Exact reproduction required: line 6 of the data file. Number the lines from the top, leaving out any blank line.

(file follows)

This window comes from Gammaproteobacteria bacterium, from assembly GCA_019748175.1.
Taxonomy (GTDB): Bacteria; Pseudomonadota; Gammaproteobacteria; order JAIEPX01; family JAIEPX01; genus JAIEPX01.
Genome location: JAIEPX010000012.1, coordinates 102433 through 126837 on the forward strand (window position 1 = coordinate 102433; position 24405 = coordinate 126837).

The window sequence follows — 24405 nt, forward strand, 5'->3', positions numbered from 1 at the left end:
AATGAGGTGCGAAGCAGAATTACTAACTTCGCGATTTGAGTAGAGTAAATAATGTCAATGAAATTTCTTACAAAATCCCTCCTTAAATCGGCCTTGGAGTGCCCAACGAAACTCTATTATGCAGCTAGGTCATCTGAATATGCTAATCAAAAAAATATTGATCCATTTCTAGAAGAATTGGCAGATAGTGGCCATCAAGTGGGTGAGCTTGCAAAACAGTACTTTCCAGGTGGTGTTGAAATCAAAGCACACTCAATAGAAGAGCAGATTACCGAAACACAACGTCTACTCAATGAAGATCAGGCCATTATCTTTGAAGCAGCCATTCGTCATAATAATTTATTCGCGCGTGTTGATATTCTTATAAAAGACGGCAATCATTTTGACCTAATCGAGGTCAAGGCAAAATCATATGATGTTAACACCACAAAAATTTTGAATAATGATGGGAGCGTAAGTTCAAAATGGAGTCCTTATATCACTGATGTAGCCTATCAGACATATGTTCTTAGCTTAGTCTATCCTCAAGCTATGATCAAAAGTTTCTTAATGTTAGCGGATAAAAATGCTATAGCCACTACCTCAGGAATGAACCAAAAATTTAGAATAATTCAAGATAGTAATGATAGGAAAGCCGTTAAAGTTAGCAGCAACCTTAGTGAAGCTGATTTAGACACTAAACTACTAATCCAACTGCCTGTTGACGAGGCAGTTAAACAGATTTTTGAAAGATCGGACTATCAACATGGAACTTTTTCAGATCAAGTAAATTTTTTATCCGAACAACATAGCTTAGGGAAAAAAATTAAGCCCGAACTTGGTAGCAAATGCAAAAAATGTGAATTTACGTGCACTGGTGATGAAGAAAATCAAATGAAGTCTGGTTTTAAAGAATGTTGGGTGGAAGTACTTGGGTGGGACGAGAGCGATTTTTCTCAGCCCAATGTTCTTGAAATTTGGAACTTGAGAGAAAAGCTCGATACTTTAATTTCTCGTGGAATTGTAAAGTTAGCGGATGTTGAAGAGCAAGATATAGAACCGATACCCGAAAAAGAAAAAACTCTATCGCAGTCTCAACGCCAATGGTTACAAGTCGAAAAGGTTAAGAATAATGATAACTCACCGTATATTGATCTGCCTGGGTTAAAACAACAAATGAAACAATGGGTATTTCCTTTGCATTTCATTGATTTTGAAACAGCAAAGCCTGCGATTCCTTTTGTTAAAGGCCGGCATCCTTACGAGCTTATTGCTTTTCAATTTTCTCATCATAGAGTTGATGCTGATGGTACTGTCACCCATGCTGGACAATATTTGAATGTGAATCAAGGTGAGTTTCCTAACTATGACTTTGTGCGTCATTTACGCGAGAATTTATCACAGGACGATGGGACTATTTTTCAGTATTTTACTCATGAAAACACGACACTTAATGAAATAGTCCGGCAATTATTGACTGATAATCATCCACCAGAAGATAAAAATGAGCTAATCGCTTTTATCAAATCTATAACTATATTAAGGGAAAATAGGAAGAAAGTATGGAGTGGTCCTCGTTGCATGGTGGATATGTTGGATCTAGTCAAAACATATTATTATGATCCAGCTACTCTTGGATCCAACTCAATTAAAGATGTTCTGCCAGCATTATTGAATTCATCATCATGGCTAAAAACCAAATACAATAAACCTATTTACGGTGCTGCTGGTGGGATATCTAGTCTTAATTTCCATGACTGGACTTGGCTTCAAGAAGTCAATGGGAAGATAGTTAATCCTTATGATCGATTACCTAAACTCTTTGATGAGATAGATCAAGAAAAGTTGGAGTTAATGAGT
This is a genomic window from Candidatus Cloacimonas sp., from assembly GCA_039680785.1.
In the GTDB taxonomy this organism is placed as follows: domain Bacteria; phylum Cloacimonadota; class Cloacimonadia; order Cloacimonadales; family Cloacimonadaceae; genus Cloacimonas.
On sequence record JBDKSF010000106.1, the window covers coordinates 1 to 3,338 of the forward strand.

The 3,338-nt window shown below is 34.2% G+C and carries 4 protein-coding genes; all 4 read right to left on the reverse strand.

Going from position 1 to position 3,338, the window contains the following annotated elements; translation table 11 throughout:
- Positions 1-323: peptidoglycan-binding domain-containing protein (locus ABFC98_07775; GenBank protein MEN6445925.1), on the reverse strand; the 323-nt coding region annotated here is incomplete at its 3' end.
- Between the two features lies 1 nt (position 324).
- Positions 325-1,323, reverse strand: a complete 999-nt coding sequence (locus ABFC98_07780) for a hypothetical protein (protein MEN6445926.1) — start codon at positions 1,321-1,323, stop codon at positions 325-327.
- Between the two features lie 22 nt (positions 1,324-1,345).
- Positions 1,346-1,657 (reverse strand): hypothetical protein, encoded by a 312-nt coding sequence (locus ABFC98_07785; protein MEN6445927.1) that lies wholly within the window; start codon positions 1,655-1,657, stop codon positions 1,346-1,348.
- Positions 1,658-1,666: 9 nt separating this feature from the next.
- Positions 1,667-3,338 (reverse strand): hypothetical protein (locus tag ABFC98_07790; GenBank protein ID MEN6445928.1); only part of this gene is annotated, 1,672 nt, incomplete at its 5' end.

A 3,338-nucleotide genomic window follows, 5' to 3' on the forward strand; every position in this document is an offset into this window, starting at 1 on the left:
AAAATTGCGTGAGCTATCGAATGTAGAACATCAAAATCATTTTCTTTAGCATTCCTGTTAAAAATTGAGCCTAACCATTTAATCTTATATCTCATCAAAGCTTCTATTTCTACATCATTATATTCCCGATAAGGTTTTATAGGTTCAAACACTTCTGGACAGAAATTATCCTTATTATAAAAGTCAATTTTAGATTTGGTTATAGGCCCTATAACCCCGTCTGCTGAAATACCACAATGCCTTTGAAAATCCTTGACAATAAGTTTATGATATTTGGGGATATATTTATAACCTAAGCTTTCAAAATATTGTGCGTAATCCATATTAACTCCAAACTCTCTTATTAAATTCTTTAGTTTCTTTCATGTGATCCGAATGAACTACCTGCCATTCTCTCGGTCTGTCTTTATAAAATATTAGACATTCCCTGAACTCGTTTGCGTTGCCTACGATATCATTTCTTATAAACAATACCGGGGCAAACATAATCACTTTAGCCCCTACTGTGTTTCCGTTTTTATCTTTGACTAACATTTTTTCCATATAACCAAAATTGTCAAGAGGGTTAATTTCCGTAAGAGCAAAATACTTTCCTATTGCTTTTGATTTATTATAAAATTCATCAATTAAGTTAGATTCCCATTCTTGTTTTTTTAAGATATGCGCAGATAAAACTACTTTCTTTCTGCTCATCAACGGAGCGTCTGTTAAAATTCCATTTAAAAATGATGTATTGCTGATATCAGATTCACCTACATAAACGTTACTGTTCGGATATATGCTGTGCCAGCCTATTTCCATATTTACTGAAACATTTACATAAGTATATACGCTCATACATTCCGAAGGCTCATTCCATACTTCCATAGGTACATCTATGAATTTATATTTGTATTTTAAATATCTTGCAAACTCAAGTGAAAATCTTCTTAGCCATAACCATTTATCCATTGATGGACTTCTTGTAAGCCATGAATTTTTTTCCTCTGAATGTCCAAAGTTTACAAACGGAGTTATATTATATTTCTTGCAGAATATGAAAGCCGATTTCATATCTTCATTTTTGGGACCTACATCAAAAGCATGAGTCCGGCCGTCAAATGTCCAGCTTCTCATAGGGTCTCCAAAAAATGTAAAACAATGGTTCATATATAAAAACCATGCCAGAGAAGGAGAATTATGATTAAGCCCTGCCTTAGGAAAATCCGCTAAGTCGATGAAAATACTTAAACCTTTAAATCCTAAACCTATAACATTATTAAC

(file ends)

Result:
This is a genomic window from Candidatus Cloacimonas sp., from assembly GCA_039680785.1.